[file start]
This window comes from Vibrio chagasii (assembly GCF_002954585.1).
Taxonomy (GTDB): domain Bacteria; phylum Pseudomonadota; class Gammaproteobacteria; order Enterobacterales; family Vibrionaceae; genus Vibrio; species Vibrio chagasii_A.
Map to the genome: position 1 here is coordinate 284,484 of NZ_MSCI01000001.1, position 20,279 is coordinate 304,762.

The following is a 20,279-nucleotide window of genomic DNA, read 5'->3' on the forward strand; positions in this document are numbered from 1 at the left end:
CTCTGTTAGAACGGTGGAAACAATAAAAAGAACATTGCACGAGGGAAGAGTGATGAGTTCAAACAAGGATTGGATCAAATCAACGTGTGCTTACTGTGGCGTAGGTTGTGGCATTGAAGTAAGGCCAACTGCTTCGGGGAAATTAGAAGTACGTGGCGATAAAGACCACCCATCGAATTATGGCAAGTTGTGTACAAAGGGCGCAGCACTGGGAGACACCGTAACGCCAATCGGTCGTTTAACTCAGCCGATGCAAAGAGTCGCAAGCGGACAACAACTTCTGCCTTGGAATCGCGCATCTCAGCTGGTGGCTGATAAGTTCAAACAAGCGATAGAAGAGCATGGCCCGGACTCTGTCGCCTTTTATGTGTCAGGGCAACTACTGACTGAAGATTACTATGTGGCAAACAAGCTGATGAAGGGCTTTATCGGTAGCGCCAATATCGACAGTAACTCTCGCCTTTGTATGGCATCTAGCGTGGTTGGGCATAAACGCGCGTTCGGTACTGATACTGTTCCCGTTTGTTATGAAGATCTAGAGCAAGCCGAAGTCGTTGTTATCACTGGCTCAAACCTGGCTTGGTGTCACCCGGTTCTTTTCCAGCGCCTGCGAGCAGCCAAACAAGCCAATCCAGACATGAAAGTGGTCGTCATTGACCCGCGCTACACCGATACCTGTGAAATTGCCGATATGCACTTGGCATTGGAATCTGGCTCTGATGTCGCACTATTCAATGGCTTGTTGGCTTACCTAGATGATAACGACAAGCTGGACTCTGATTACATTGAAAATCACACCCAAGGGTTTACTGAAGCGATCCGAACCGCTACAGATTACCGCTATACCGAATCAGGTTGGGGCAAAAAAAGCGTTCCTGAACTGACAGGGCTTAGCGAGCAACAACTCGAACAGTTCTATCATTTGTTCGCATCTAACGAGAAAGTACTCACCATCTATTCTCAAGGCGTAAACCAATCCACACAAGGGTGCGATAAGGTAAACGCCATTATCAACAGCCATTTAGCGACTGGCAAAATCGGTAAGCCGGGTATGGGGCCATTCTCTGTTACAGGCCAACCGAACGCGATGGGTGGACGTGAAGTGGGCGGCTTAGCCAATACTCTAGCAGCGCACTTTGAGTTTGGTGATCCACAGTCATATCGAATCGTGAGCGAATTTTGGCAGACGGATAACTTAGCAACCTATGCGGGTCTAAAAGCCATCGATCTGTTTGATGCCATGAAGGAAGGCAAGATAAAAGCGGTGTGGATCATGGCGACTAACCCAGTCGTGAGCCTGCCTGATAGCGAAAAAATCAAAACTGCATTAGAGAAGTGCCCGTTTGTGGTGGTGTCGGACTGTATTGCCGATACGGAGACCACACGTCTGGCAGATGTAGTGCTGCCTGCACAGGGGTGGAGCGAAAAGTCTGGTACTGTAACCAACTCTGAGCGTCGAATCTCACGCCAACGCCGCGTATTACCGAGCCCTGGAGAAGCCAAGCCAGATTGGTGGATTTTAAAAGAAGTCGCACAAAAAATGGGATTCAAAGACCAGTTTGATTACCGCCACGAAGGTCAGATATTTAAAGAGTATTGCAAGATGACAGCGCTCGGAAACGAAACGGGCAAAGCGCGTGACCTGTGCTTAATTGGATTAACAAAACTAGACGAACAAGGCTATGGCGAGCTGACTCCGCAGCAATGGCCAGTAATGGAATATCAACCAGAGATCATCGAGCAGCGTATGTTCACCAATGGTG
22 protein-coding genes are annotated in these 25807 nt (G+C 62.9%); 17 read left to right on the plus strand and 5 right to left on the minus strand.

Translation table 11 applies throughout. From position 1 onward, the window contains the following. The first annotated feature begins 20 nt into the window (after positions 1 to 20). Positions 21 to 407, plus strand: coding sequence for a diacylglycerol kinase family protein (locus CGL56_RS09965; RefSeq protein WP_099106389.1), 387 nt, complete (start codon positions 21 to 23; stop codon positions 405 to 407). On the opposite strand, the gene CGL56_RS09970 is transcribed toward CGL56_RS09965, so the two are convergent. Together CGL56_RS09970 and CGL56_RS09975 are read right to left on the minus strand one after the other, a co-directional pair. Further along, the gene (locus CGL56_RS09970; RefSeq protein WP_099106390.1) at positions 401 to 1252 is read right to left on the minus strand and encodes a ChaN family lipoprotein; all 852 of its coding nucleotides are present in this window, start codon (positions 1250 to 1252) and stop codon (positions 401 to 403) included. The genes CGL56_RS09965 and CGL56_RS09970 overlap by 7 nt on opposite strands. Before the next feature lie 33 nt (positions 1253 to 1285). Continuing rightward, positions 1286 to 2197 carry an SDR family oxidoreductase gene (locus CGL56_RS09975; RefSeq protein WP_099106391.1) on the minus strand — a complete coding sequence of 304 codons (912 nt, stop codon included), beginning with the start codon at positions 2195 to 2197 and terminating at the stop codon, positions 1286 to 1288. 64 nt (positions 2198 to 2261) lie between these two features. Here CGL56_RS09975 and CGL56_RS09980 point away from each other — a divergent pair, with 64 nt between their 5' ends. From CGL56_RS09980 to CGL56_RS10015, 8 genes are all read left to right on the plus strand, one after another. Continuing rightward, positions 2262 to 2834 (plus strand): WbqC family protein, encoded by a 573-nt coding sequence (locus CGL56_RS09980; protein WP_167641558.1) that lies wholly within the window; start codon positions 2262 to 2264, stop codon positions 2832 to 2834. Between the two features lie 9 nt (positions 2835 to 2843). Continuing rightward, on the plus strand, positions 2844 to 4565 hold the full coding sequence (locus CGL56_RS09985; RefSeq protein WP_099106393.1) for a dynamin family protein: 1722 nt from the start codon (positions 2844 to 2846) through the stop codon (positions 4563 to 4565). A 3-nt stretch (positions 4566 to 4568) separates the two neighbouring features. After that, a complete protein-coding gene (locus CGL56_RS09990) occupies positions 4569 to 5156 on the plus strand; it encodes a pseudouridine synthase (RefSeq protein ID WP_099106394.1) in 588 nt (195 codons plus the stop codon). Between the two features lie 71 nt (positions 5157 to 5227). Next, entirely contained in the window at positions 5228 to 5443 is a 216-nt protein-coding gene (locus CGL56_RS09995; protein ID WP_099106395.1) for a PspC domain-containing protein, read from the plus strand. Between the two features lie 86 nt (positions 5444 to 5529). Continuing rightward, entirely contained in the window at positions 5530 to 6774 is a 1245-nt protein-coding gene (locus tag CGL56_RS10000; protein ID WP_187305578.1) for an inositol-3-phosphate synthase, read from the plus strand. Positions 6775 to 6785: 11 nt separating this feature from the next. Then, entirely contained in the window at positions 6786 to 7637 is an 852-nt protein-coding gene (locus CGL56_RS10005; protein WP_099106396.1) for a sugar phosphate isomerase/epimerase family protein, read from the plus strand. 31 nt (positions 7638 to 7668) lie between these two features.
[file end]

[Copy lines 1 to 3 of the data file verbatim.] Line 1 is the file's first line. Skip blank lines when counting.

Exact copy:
This window comes from Vibrio chagasii (assembly GCF_002954585.1).
Taxonomy (GTDB): domain Bacteria; phylum Pseudomonadota; class Gammaproteobacteria; order Enterobacterales; family Vibrionaceae; genus Vibrio; species Vibrio chagasii_A.
Map to the genome: position 1 here is coordinate 284,484 of NZ_MSCI01000001.1, position 20,279 is coordinate 304,762.